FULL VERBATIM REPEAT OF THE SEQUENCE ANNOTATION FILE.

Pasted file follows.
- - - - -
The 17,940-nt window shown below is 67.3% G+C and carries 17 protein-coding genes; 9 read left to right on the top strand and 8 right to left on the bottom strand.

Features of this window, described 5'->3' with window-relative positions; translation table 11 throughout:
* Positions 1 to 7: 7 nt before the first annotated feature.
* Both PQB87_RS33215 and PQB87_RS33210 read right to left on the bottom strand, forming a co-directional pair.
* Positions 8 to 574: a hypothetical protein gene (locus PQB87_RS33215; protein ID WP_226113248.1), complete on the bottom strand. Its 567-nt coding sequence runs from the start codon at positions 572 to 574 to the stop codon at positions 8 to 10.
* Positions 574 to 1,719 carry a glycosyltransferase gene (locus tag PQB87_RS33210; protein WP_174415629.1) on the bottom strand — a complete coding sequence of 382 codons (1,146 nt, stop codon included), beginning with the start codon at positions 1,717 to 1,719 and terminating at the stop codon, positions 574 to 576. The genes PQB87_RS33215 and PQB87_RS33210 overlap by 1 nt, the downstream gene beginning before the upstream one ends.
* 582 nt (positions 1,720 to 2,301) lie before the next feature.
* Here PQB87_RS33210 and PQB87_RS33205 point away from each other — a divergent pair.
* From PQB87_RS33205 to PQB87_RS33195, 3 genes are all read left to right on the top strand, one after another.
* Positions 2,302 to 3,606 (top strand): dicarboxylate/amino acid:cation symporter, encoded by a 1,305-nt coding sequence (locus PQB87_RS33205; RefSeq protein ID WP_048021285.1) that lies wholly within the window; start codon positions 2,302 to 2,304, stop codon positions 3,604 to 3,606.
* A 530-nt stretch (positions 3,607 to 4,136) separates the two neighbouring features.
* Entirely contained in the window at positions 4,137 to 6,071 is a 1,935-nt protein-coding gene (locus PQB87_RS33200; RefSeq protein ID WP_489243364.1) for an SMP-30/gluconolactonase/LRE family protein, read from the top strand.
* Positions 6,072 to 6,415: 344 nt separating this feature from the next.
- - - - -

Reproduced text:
The 17,940-nt window shown below is 67.3% G+C and carries 17 protein-coding genes; 9 read left to right on the top strand and 8 right to left on the bottom strand.

Features of this window, described 5'->3' with window-relative positions; translation table 11 throughout:
* Positions 1 to 7: 7 nt before the first annotated feature.
* Both PQB87_RS33215 and PQB87_RS33210 read right to left on the bottom strand, forming a co-directional pair.
* Positions 8 to 574: a hypothetical protein gene (locus PQB87_RS33215; protein ID WP_226113248.1), complete on the bottom strand. Its 567-nt coding sequence runs from the start codon at positions 572 to 574 to the stop codon at positions 8 to 10.
* Positions 574 to 1,719 carry a glycosyltransferase gene (locus tag PQB87_RS33210; protein WP_174415629.1) on the bottom strand — a complete coding sequence of 382 codons (1,146 nt, stop codon included), beginning with the start codon at positions 1,717 to 1,719 and terminating at the stop codon, positions 574 to 576. The genes PQB87_RS33215 and PQB87_RS33210 overlap by 1 nt, the downstream gene beginning before the upstream one ends.
* 582 nt (positions 1,720 to 2,301) lie before the next feature.
* Here PQB87_RS33210 and PQB87_RS33205 point away from each other — a divergent pair.
* From PQB87_RS33205 to PQB87_RS33195, 3 genes are all read left to right on the top strand, one after another.
* Positions 2,302 to 3,606 (top strand): dicarboxylate/amino acid:cation symporter, encoded by a 1,305-nt coding sequence (locus PQB87_RS33205; RefSeq protein ID WP_048021285.1) that lies wholly within the window; start codon positions 2,302 to 2,304, stop codon positions 3,604 to 3,606.
* A 530-nt stretch (positions 3,607 to 4,136) separates the two neighbouring features.
* Entirely contained in the window at positions 4,137 to 6,071 is a 1,935-nt protein-coding gene (locus PQB87_RS33200; RefSeq protein ID WP_489243364.1) for an SMP-30/gluconolactonase/LRE family protein, read from the top strand.
* Positions 6,072 to 6,415: 344 nt separating this feature from the next.